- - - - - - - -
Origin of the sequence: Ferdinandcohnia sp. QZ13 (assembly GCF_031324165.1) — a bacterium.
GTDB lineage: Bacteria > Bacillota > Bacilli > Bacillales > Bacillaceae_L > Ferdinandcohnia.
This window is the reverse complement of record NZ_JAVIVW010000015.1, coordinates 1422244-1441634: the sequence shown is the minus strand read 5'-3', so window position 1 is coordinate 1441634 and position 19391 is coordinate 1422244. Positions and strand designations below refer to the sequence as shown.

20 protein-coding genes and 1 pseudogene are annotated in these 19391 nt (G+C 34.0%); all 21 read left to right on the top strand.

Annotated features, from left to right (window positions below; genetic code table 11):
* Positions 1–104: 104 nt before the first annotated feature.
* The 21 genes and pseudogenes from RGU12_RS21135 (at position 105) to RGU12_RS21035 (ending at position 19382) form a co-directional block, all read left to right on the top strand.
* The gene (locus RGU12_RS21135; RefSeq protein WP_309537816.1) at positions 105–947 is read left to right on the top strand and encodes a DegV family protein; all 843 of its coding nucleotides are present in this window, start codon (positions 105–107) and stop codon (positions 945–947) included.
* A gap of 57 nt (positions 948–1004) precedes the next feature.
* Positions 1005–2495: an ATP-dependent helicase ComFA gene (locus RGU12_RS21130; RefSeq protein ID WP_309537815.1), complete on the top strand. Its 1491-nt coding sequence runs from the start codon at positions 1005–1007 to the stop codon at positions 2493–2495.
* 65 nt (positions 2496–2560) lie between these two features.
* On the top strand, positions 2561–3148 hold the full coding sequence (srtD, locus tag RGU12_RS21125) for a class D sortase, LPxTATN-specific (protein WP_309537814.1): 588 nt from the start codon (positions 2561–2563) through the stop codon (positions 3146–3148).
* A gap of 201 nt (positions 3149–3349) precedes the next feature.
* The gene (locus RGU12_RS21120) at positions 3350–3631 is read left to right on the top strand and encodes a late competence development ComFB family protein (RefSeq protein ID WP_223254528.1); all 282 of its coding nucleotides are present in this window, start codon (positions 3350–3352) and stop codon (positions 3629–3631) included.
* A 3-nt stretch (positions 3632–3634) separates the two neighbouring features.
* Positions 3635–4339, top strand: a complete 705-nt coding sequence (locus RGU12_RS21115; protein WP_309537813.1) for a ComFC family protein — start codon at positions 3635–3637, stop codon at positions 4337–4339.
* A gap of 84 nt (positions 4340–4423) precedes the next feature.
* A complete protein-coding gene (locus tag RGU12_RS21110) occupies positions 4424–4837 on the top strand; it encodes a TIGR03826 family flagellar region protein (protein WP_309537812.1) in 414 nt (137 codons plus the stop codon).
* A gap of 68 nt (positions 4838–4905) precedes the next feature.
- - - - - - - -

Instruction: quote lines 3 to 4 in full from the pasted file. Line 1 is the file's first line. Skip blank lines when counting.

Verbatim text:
This window is the reverse complement of record NZ_JAVIVW010000015.1, coordinates 1422244-1441634: the sequence shown is the minus strand read 5'-3', so window position 1 is coordinate 1441634 and position 19391 is coordinate 1422244. Positions and strand designations below refer to the sequence as shown.

20 protein-coding genes and 1 pseudogene are annotated in these 19391 nt (G+C 34.0%); all 21 read left to right on the top strand.